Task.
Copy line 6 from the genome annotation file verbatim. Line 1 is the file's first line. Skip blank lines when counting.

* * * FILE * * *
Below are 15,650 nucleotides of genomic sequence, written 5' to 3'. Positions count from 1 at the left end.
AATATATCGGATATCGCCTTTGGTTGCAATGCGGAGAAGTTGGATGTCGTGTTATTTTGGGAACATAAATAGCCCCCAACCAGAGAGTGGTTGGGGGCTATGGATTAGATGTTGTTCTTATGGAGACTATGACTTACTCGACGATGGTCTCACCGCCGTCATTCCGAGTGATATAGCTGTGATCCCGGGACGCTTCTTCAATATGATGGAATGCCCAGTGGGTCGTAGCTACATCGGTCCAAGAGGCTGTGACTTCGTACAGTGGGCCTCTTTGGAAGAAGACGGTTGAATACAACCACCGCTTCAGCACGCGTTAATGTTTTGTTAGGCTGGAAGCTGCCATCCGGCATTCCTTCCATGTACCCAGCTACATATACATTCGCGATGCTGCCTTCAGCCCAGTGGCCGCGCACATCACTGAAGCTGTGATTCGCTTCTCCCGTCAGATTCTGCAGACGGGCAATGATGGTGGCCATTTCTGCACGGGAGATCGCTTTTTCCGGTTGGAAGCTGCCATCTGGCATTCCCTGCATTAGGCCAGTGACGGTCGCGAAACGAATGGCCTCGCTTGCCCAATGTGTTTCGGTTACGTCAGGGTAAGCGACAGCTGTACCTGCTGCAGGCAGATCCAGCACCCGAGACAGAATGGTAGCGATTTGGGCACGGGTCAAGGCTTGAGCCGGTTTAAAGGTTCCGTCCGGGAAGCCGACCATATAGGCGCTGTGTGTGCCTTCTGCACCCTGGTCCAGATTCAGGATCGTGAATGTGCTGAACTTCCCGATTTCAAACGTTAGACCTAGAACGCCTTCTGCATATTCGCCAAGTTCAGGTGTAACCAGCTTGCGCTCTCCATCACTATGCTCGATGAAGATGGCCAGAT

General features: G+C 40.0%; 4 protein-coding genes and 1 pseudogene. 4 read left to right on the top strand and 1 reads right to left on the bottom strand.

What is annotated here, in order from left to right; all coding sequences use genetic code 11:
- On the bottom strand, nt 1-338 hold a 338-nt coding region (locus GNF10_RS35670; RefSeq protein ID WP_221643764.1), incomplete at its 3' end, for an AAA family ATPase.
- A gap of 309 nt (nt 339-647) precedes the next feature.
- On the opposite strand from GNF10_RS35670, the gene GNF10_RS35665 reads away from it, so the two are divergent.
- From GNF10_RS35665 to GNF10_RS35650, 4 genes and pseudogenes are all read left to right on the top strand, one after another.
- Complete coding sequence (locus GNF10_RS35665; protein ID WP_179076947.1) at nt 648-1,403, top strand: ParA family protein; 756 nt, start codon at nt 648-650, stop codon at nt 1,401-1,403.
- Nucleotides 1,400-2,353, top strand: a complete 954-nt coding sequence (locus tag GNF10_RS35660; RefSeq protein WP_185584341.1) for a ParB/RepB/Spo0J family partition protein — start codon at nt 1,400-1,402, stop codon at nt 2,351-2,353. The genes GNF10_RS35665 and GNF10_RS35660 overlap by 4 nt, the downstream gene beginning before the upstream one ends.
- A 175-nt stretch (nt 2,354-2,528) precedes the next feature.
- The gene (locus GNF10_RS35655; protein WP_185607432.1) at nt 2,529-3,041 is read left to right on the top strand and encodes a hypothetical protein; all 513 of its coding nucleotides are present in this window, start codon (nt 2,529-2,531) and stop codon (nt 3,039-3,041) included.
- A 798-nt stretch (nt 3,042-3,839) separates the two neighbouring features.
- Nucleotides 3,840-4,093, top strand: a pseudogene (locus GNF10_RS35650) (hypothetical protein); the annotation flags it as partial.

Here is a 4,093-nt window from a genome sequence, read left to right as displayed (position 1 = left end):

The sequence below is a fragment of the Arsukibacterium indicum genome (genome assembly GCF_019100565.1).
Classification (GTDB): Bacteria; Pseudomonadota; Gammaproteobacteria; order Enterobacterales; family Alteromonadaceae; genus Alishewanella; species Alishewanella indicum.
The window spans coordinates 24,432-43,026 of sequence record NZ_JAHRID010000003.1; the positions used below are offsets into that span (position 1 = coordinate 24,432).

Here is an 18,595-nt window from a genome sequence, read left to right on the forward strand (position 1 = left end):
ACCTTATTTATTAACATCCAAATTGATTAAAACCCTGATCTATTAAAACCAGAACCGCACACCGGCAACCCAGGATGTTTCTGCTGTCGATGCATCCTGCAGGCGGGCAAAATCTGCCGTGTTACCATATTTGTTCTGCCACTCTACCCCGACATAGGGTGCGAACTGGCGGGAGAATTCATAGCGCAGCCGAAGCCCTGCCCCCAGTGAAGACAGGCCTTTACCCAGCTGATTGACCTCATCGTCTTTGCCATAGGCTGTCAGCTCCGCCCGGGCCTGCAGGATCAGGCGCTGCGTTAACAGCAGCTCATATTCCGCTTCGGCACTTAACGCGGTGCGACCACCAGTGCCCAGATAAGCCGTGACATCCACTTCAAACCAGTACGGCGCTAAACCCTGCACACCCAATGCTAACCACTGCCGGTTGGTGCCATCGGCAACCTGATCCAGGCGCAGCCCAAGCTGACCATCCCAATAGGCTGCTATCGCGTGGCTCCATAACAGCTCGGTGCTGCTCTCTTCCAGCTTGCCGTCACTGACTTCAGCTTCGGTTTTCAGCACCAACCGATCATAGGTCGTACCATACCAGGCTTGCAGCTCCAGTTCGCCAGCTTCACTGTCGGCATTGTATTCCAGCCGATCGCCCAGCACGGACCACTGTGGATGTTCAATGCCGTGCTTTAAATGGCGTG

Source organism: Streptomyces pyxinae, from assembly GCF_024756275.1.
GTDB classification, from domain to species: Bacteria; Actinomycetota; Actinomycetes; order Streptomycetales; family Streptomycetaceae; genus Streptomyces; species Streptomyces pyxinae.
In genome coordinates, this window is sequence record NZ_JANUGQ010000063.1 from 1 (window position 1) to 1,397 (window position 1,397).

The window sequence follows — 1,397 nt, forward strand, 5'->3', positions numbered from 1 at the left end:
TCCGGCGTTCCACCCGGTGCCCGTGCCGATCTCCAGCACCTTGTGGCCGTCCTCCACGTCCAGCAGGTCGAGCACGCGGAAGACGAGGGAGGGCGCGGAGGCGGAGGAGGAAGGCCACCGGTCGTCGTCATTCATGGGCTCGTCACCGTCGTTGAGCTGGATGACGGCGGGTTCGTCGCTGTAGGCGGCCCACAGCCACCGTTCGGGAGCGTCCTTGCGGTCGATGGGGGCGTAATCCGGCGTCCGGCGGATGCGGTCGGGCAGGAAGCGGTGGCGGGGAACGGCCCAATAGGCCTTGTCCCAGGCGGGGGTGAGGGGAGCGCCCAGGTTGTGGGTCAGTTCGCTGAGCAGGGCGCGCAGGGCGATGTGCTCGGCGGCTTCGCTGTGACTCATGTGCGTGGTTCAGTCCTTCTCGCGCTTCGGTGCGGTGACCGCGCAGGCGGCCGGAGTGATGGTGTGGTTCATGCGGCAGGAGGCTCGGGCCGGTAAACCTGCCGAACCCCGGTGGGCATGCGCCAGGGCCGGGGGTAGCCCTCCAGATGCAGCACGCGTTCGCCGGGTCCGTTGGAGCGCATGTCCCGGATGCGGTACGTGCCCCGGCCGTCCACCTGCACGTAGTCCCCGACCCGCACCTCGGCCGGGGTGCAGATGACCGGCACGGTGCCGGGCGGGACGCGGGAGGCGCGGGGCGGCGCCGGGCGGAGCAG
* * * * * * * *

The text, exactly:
- A gap of 309 nt (nt 339-647) precedes the next feature.